Legendary Comic Book Heroes Series 1
Madman, Super Patriot, and Witchblade

Marvel Toys has taken a good idea and made it great.  Everyone wondered what would become of the folks behind Toybiz after the license for Marvel toys went to Hasbro.  It only took a few months to find out - they branched off to produce action figures based on independent comics.

I've already covered the first twin packs - Conan/Wrarrl and Clownface/Panda - but it's taken me awhile to come across the actual first series of figures.  These are hitting Wal-marts first, and my local Wal-mart sucks gravel through a straw.  But after a road trip this last weekend, I came home with the whole bunch.

Series one includes Madman, Super Patriot, Witchblade (reviewed here tonight), Judge Dredd, Savage Dragon and Ripclaw (reviewed over at QSE today).  Buy all six and you can put together the massive Build A Figure (BAF) of Pitt.  And just for good measure, there are two 'variants'.  There's a Savage Dragon wearing a white tank top t-shirt, and Super Patriot without his mask.  While these are technically variants, they appear to be evenly packed with the regular versions, and therefore no more rare.

You may also find one of the series 2 figures on the pegs at Wal-mart.  They received a special case pack that included the series 2 (Monkeyman wave) Judge Death and his all clear variant.  So if you're looking to be complete with this line, there's already 14 figures to pick up!

Series 2 should be hitting any time now as well, including Ann O'Brian (to go with the Monkeyman BAF), Star, Marv, Darkness and Stryker.

These guys should run around ten bucks at the local Wal-mart, or $11 - $13 at various online retailers.

Packaging - ***1/2
The packaging is rather unique.  I mentioned this with the two packs, but it works even better here.  The front bubble is only sealed to the backer card around the top, where the LCBH logo is.  The lower half wraps around the backer and is taped in place.  Cut the three sides of tape, and you can lift up the bubble and remove the figure!  This is about as close as you'll ever get to collector friendly card/bubble packaging in a mass market toy.  You can actually remove the figure, put it back and retape the bubble without destroying anything.  You have to give Marvel Toys props for going this extra mile.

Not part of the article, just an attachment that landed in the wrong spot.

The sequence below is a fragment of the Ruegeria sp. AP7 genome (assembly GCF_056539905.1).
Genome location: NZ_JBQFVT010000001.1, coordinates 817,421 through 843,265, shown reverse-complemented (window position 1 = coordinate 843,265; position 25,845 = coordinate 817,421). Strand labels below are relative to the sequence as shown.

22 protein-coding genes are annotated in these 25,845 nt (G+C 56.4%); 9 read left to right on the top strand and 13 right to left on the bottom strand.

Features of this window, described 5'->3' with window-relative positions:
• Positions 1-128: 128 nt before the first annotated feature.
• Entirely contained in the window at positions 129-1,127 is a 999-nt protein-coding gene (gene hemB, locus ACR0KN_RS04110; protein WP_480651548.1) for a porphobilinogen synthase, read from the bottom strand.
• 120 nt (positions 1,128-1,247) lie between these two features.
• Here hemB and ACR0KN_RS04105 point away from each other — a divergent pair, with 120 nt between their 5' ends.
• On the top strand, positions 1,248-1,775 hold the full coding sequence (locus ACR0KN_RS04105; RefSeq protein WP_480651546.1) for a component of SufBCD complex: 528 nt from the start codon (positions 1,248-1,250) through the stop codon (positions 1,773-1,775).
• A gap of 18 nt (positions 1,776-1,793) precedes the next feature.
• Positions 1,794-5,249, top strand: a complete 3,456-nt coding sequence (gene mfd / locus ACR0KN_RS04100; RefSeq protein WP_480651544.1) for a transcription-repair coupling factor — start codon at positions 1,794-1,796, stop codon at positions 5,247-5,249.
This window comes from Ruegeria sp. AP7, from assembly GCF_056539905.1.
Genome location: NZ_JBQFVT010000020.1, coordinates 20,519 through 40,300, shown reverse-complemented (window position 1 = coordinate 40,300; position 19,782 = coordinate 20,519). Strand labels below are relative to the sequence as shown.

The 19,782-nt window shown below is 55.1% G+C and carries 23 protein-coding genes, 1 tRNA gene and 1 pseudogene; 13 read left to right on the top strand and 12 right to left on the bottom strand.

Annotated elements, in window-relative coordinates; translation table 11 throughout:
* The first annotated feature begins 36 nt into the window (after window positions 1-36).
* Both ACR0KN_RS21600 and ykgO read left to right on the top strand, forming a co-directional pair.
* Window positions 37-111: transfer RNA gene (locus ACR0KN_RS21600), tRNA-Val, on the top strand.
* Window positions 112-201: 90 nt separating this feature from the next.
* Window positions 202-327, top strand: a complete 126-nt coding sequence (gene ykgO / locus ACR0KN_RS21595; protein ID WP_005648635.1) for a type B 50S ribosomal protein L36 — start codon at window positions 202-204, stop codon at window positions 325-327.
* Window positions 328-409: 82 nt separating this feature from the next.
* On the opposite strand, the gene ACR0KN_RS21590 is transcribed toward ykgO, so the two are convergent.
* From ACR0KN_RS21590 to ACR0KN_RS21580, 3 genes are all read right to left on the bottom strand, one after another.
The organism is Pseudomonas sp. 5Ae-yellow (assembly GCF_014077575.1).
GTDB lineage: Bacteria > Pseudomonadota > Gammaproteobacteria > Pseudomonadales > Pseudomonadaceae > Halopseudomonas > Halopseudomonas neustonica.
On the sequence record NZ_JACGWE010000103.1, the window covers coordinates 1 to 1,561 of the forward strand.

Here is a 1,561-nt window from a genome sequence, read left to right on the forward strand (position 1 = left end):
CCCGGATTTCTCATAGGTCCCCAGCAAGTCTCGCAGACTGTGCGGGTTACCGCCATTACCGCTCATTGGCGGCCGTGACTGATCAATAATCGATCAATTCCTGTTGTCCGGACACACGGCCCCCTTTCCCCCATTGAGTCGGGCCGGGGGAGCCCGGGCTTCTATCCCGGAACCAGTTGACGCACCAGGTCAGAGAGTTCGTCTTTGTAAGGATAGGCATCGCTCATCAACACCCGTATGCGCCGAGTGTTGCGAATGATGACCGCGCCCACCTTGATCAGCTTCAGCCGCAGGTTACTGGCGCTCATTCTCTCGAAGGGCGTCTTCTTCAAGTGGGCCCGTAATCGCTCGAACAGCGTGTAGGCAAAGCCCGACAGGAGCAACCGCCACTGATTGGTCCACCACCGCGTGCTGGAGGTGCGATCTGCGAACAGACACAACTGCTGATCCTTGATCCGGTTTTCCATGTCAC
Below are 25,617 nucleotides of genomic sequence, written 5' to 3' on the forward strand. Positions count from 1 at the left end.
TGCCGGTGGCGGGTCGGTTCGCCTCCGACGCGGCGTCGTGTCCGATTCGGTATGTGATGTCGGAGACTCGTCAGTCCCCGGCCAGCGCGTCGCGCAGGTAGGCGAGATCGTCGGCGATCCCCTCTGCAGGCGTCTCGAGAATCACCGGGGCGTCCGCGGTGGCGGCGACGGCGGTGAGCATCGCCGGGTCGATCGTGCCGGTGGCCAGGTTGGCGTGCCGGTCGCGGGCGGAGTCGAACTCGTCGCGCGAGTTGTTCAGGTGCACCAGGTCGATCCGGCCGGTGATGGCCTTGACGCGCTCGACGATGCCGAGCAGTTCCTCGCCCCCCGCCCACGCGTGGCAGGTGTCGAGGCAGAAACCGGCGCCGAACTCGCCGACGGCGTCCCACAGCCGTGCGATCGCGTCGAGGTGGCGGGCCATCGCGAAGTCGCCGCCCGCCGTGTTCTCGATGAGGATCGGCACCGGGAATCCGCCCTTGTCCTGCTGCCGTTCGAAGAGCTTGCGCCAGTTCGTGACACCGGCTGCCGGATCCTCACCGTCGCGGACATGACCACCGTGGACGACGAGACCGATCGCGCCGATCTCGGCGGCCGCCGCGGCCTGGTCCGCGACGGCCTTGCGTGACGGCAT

The packaging photo I used also shows off the variant version of Super Patriot, so you could judge for yourself which one you'd prefer.

Sculpting - Madman, Super Patriot ***1/2; Witchblade ***
I'm going to give you my bias up front - none of these characters, in their comic book format, do a whole lot for me.  Oh, all three are decent enough, and it's not like I hate any of them, but they don't trip my trigger quite like, say, Savage Dragon.  In other words, I don't have any bias one way or another towards any of these three.

That being said, I did end up with a clear favorite - Super Patriot.  The sculpt is excellent.  The gun arm (which is reversed on the variant, btw) looks terrific, and the sculpt and articulation work extremely well together.  The details on the armor look terrific, and the scale and proportions work great with other 6" figures.  He stands about 6 1/4" tall.

Madman is a smidge taller than he is, almost 6 1/2" tall.  Obviously the figure has less detail, since the character design calls for less.  But what is here - especially the head sculpt and gloves - is excellent, and again his proportions and scale work perfectly.  The right hand is sculpted to hold the gun, even with the single pin joint for the fingers.

Finally, there's Witchblade. Her detail work is actually quite good, especially in the 'armor'.  She has 'action hair', which I've never been a big fan of, but at least the detail in the hair is reasonably good.  She has a very pretty face, something often lacking in female figures in this scale, and her proportions aren't too wacky.  Sure, there's no woman that actually has these proportions, but at least they're in the ball park.  The hand sculpts don't do a whole lot for me, especially since there's no way to pose them in relation to the arms.  She's the shortest of the three, at 6" tall.

Paint - Witchblade ***1/2;  Super Patriot ***; Madman **1/2
Out of the six main figures in this wave, five had above average paint applications.  The only one to suprirse me was Madman.

Witchblade turned out quite well, with very clean work on the bronze sections.  All the cut lines are neat, and her eyes, lips and eyebrows are close to perfect.  The paint application here actually improves the look of the basic figure for me, which is the sign of excellent work.